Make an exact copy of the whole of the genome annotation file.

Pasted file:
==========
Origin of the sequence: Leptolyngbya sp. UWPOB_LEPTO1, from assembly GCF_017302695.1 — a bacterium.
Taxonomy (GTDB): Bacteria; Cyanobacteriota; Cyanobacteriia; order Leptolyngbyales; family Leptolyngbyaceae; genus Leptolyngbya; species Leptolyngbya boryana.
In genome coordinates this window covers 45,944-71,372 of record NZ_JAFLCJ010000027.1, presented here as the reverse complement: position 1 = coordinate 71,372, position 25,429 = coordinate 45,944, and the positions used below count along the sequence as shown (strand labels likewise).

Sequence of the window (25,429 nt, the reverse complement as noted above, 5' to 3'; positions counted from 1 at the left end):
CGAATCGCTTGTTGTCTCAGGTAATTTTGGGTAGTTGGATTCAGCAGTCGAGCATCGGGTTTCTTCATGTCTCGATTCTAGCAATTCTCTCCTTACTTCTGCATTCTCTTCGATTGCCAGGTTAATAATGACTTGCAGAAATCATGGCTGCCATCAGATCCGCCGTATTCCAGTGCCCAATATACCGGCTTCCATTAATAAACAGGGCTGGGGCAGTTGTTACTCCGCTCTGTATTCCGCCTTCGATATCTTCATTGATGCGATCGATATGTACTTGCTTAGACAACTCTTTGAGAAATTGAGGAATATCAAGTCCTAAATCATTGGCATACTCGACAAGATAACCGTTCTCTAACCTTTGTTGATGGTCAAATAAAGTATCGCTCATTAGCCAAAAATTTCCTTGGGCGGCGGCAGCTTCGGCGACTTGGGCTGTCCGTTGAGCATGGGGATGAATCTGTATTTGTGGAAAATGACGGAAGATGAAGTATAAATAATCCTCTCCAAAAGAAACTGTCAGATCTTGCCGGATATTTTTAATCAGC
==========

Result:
Origin of the sequence: Leptolyngbya sp. UWPOB_LEPTO1, from assembly GCF_017302695.1 — a bacterium.
Taxonomy (GTDB): Bacteria; Cyanobacteriota; Cyanobacteriia; order Leptolyngbyales; family Leptolyngbyaceae; genus Leptolyngbya; species Leptolyngbya boryana.
In genome coordinates this window covers 45,944-71,372 of record NZ_JAFLCJ010000027.1, presented here as the reverse complement: position 1 = coordinate 71,372, position 25,429 = coordinate 45,944, and the positions used below count along the sequence as shown (strand labels likewise).

Sequence of the window (25,429 nt, the reverse complement as noted above, 5' to 3'; positions counted from 1 at the left end):
CGAATCGCTTGTTGTCTCAGGTAATTTTGGGTAGTTGGATTCAGCAGTCGAGCATCGGGTTTCTTCATGTCTCGATTCTAGCAATTCTCTCCTTACTTCTGCATTCTCTTCGATTGCCAGGTTAATAATGACTTGCAGAAATCATGGCTGCCATCAGATCCGCCGTATTCCAGTGCCCAATATACCGGCTTCCATTAATAAACAGGGCTGGGGCAGTTGTTACTCCGCTCTGTATTCCGCCTTCGATATCTTCATTGATGCGATCGATATGTACTTGCTTAGACAACTCTTTGAGAAATTGAGGAATATCAAGTCCTAAATCATTGGCATACTCGACAAGATAACCGTTCTCTAACCTTTGTTGATGGTCAAATAAAGTATCGCTCATTAGCCAAAAATTTCCTTGGGCGGCGGCAGCTTCGGCGACTTGGGCTGTCCGTTGAGCATGGGGATGAATCTGTATTTGTGGAAAATGACGGAAGATGAAGTATAAATAATCCTCTCCAAAAGAAACTGTCAGATCTTGCCGGATATTTTTAATCAGC